Tuesday, 21 December 2010

Best Actor 1982: Jack Lemmon in Missing

Jack Lemmon received his eighth and final Oscar nomination for portraying Ed Horman in Missing.

Missing although could be an interesting story, but something is well missing. Maybe it is the foregone conclusion, or the repetition of the majority of film of just looking being lied to and not finding him.

Jack Lemmon role of Ed Horman is only to do a few things unfortunately, which may be part of the film's problems. Horman shows up desperately searching for the whereabouts for his Charlie. He does this with his daughter in-law Beth (Sissy Spacek). Horman does this he looks for his son with Beth, fights with her due to her and his son's values and attitudes about the world and governments. The changes consist of this, Horman grows more and more disillusioned with the government as well, becomes more frustrated with the lies of his own government and Chile's government.  He also, as his search becomes more hopeless, becomes closer with his daughter in law.

Lemmon's performance is limited though due to how limited Horman's actions are. The main searching part of standing around and listening to others becomes repetitive, and Lemmon certainly cannot make it very interesting. I will say Lemmon's reactions are always authentic feeling, and realistic. He is always properly frustrated and disappointed at just about everything, but these reactions simply do not result in all that much. Horman simply never comes alive as an interesting character. He is a function of the plot really. The film is unfortunately only really about American involvement with the Coup and the search for Charlie itself. It could have really gotten into the character of Ed and Beth but it really doesn't.

Lemmon does his best with the role despite Ed Horman being oddly unimportant to the film itself. The relationship between he and Beth, and he and his son is there but not given the right pull. Lemmon does have the right passion in showing Ed's want to find his son, and Ed's change to growing more disillusioned is well handled by Lemmon even if it is not exactly compelling due to the film. I will say he does have some emotionally strong moments such as the stadium scene where he really is terrific, and when he learns of the final truth about his son. Those scenes are absolutely brilliantly played by Lemmon but unfortunately on a whole they do not do enough to save the overall character's treatment by the film itself, which I feel does take a back seat to the plot.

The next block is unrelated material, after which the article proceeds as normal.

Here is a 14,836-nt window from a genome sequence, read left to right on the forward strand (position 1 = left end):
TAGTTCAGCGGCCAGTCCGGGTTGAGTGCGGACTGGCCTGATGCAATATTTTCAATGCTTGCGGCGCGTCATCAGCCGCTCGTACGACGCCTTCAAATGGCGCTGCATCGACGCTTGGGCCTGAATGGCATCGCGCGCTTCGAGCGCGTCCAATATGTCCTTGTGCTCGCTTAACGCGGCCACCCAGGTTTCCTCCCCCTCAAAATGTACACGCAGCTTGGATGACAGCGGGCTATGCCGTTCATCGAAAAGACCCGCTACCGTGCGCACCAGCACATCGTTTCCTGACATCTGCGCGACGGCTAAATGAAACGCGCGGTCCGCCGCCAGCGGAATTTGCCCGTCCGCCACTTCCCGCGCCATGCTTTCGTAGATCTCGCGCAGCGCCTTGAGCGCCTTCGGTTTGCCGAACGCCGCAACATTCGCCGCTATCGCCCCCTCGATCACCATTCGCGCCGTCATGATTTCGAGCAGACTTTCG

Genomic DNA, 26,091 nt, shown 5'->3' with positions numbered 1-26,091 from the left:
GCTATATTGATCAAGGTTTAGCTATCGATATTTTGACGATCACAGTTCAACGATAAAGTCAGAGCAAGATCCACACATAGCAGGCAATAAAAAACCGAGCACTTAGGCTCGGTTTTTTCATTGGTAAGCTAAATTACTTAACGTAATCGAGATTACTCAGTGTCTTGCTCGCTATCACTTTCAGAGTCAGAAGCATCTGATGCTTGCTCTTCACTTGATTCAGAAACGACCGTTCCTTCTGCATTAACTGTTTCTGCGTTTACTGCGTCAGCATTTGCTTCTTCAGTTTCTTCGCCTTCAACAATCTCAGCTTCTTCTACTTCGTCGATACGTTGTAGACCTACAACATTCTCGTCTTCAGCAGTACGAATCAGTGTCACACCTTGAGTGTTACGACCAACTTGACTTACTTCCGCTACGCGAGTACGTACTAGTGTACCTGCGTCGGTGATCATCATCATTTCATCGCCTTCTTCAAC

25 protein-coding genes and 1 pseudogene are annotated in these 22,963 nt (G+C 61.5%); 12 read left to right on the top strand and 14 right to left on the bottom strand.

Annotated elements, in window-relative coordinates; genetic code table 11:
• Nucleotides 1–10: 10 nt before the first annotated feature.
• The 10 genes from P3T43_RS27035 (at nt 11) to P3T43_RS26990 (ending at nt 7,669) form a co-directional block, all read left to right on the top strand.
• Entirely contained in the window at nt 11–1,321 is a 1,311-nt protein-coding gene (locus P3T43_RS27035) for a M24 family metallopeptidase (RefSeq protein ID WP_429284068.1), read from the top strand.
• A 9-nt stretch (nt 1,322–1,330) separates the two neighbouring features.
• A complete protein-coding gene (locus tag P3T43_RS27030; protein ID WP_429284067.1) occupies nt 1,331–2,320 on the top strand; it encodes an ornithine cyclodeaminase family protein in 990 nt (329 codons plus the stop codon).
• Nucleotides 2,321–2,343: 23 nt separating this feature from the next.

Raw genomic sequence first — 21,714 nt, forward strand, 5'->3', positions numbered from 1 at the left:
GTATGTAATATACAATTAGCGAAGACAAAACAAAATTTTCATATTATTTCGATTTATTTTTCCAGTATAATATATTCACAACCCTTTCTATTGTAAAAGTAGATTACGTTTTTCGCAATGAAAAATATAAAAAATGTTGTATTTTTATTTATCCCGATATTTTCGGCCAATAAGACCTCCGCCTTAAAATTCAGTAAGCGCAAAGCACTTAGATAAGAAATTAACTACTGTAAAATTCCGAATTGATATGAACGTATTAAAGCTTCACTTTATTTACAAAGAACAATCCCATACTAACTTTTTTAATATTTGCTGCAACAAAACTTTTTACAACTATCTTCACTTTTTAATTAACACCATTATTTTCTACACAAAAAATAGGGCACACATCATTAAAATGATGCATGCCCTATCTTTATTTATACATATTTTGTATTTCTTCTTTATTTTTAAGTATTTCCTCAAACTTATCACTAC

dinasztie said...

That stadium scene is among Lemmon's best ever. For me this is a perfect, heartwrenching performance. But I'm biased since he's my favorite actor.

Anonymous said...

Yeah, I didn't really get the appeal of his performance. Alot of calculated scenes where I could feel the wheels turning.

Tom said...

it sounds like there was something "missing" from this portrayal.

Louis Morgan said...

Yes this film leads itself to be easily mocked.

Fritz said...

I enjoyed the movie very much and thought Lemmon was fantastic. I will reveal my opinion on Sissy later.